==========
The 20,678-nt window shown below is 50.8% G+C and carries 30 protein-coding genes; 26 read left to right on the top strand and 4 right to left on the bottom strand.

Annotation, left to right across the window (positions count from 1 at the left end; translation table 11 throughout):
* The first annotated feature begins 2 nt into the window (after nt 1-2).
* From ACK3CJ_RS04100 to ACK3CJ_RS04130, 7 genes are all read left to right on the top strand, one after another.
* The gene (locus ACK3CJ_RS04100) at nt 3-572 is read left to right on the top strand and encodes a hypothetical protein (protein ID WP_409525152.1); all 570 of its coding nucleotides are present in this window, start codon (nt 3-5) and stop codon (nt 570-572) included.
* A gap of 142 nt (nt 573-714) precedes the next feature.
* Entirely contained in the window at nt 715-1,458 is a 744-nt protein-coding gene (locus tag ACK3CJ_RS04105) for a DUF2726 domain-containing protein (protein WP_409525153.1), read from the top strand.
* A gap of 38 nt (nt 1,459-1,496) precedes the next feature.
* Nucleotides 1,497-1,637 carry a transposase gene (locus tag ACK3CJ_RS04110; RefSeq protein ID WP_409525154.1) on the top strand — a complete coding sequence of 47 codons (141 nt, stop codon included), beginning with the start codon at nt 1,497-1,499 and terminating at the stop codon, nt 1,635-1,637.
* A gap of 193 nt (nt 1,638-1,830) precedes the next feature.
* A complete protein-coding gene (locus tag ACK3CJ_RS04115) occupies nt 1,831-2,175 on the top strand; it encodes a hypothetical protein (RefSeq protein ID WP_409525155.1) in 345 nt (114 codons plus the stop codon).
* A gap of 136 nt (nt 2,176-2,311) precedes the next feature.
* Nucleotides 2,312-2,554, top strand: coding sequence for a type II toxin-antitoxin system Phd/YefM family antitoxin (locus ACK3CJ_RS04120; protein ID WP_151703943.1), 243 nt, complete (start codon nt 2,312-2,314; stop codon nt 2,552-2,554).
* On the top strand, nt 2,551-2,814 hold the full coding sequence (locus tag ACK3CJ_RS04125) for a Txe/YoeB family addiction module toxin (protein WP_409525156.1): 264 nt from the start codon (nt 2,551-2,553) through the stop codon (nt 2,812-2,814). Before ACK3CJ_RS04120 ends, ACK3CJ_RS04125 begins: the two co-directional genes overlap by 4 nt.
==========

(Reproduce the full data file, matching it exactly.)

The 20,678-nt window shown below is 50.8% G+C and carries 30 protein-coding genes; 26 read left to right on the top strand and 4 right to left on the bottom strand.

Annotation, left to right across the window (positions count from 1 at the left end; translation table 11 throughout):
* The first annotated feature begins 2 nt into the window (after nt 1-2).
* From ACK3CJ_RS04100 to ACK3CJ_RS04130, 7 genes are all read left to right on the top strand, one after another.
* The gene (locus ACK3CJ_RS04100) at nt 3-572 is read left to right on the top strand and encodes a hypothetical protein (protein ID WP_409525152.1); all 570 of its coding nucleotides are present in this window, start codon (nt 3-5) and stop codon (nt 570-572) included.
* A gap of 142 nt (nt 573-714) precedes the next feature.
* Entirely contained in the window at nt 715-1,458 is a 744-nt protein-coding gene (locus tag ACK3CJ_RS04105) for a DUF2726 domain-containing protein (protein WP_409525153.1), read from the top strand.
* A gap of 38 nt (nt 1,459-1,496) precedes the next feature.
* Nucleotides 1,497-1,637 carry a transposase gene (locus tag ACK3CJ_RS04110; RefSeq protein ID WP_409525154.1) on the top strand — a complete coding sequence of 47 codons (141 nt, stop codon included), beginning with the start codon at nt 1,497-1,499 and terminating at the stop codon, nt 1,635-1,637.
* A gap of 193 nt (nt 1,638-1,830) precedes the next feature.
* A complete protein-coding gene (locus tag ACK3CJ_RS04115) occupies nt 1,831-2,175 on the top strand; it encodes a hypothetical protein (RefSeq protein ID WP_409525155.1) in 345 nt (114 codons plus the stop codon).
* A gap of 136 nt (nt 2,176-2,311) precedes the next feature.
* Nucleotides 2,312-2,554, top strand: coding sequence for a type II toxin-antitoxin system Phd/YefM family antitoxin (locus ACK3CJ_RS04120; protein ID WP_151703943.1), 243 nt, complete (start codon nt 2,312-2,314; stop codon nt 2,552-2,554).
* On the top strand, nt 2,551-2,814 hold the full coding sequence (locus tag ACK3CJ_RS04125) for a Txe/YoeB family addiction module toxin (protein WP_409525156.1): 264 nt from the start codon (nt 2,551-2,553) through the stop codon (nt 2,812-2,814). Before ACK3CJ_RS04120 ends, ACK3CJ_RS04125 begins: the two co-directional genes overlap by 4 nt.